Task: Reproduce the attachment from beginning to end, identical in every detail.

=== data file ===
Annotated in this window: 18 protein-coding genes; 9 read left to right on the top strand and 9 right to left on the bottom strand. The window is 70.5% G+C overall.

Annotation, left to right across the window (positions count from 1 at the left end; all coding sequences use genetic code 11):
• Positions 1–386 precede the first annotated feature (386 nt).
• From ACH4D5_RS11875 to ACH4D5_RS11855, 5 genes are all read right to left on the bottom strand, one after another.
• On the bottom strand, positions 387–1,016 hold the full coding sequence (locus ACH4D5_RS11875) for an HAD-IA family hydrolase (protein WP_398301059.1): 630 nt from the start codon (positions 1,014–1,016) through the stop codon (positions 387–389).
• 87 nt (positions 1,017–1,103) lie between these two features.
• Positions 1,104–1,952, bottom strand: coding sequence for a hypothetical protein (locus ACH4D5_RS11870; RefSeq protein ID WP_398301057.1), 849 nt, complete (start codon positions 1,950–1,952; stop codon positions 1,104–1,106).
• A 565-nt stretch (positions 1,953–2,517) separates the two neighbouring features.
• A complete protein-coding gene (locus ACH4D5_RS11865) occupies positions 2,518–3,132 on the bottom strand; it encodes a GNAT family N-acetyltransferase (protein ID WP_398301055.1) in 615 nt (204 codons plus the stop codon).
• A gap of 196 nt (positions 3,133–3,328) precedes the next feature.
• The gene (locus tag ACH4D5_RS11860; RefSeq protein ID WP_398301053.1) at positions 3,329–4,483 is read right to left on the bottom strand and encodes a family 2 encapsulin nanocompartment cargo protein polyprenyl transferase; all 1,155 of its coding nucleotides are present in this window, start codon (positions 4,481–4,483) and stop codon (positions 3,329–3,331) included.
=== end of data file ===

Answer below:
Annotated in this window: 18 protein-coding genes; 9 read left to right on the top strand and 9 right to left on the bottom strand. The window is 70.5% G+C overall.

Annotation, left to right across the window (positions count from 1 at the left end; all coding sequences use genetic code 11):
• Positions 1–386 precede the first annotated feature (386 nt).
• From ACH4D5_RS11875 to ACH4D5_RS11855, 5 genes are all read right to left on the bottom strand, one after another.
• On the bottom strand, positions 387–1,016 hold the full coding sequence (locus ACH4D5_RS11875) for an HAD-IA family hydrolase (protein WP_398301059.1): 630 nt from the start codon (positions 1,014–1,016) through the stop codon (positions 387–389).
• 87 nt (positions 1,017–1,103) lie between these two features.
• Positions 1,104–1,952, bottom strand: coding sequence for a hypothetical protein (locus ACH4D5_RS11870; RefSeq protein ID WP_398301057.1), 849 nt, complete (start codon positions 1,950–1,952; stop codon positions 1,104–1,106).
• A 565-nt stretch (positions 1,953–2,517) separates the two neighbouring features.
• A complete protein-coding gene (locus ACH4D5_RS11865) occupies positions 2,518–3,132 on the bottom strand; it encodes a GNAT family N-acetyltransferase (protein ID WP_398301055.1) in 615 nt (204 codons plus the stop codon).
• A gap of 196 nt (positions 3,133–3,328) precedes the next feature.
• The gene (locus tag ACH4D5_RS11860; RefSeq protein ID WP_398301053.1) at positions 3,329–4,483 is read right to left on the bottom strand and encodes a family 2 encapsulin nanocompartment cargo protein polyprenyl transferase; all 1,155 of its coding nucleotides are present in this window, start codon (positions 4,481–4,483) and stop codon (positions 3,329–3,331) included.